CNS Canada — Feed grain prices have fluctuated very little over the past few weeks according to one Alberta-based commodities trader.
Jim Beusekom, president of Market Place Commodities in Lethbridge, said corn has been getting $245-$250 per tonne. There is plenty of corn available in the U.S. and its price is often the cap on feed prices, he added.
Prices, he said, have been $235-$240 per tonne for feed wheat and $245-$250 per tonne for feed barley since the start of November.
Durum around the Lethbridge area, he said, is mostly trading as feed wheat.
“It doesn’t matter what the grade is; the price is higher than the export price.”
Cold, wet and snowy conditions during September and October led to durum crops being left in the field and downgrading the quality.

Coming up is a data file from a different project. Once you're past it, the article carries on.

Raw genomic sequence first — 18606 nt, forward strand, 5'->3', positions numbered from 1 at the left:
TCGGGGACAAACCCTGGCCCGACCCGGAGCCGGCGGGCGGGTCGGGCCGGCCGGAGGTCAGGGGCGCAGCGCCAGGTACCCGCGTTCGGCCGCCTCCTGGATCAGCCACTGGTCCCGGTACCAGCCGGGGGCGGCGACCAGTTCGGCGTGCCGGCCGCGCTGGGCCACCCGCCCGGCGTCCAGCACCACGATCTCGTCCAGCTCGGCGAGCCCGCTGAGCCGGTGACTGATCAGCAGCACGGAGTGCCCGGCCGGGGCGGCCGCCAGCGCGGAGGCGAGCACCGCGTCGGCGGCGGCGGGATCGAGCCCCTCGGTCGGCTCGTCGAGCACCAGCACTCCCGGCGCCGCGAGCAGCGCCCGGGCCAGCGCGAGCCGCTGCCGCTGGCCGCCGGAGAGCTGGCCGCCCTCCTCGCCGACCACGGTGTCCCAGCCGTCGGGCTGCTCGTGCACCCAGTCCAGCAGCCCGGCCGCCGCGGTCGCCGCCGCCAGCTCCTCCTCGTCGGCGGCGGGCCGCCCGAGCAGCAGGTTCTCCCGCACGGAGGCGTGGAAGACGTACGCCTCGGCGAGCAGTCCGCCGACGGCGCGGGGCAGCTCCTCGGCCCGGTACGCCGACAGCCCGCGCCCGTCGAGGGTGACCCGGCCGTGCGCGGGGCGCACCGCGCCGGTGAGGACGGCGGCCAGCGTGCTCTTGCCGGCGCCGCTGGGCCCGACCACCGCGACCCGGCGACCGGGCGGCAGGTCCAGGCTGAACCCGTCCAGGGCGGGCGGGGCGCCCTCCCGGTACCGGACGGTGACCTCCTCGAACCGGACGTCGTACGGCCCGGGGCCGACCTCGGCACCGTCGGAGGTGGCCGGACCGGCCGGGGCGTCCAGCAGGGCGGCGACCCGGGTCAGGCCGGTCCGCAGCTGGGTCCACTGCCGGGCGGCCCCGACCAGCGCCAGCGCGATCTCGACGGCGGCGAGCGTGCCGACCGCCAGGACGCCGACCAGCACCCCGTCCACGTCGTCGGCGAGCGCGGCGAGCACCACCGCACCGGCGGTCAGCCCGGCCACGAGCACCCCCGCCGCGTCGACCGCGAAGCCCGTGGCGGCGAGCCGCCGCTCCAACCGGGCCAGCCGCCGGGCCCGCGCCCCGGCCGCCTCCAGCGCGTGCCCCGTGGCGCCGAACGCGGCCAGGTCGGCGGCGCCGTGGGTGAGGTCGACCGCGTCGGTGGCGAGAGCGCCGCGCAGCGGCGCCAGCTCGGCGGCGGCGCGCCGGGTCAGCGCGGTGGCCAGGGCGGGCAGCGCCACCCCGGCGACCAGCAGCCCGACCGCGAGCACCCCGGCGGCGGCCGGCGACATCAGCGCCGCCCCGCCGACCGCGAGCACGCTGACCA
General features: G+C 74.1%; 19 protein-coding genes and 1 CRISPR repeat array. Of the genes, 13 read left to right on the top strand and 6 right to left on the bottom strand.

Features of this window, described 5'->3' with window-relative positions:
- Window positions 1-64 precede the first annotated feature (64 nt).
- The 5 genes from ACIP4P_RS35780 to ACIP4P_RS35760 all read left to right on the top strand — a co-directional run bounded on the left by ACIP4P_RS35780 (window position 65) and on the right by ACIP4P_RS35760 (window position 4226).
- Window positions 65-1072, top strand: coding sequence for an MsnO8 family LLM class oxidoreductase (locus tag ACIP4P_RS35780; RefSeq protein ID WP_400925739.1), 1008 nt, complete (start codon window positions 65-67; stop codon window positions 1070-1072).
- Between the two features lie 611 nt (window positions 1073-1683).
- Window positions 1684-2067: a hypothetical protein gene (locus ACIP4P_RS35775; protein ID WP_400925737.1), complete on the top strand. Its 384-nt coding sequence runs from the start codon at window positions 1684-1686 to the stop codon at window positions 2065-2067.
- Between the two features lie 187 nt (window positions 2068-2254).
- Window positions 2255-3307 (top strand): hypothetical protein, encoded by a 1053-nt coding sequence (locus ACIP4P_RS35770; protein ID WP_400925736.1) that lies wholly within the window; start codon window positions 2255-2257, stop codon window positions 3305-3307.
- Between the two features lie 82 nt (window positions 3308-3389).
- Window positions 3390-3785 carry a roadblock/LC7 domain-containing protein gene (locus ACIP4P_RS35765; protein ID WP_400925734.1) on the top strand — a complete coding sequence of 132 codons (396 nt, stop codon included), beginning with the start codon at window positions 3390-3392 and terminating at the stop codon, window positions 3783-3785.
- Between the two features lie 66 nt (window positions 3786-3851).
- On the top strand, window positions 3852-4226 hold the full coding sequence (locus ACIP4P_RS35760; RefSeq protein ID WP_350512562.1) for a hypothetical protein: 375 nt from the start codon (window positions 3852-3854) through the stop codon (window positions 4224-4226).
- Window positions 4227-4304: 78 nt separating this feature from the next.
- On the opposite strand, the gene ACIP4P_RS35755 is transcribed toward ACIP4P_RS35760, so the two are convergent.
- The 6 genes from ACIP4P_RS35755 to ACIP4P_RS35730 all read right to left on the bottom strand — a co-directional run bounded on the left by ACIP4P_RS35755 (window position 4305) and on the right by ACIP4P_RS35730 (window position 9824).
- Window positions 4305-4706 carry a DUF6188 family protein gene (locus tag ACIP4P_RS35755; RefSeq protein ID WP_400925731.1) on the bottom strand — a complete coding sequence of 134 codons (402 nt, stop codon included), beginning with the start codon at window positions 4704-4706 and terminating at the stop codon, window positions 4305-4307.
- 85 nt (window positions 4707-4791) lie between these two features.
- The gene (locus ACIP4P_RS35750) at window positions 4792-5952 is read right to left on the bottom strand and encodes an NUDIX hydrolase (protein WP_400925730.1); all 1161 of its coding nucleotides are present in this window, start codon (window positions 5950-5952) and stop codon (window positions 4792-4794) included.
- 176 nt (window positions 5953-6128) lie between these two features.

The story is the same for other varieties of wheat.
“Because harvest has been completed, we’re seeing more of those feed wheat offers of hard red spring wheat end up in the feed market,” Beusekom said.
Going into November, virtually all of Alberta’s crops were harvested, but some amounts were left in the field.
Depending on the region in Alberta, wheat and barley were about 96 per cent harvested, according to the final provincial crop report for 2018.
— Glen Hallick writes for Commodity News Service Canada, a Glacier FarmMedia company specializing in grain and commodity market reporting.Tagged alberta, Corn, durum, feed barley, feed grain, feed wheat, lethbridge, prices, quality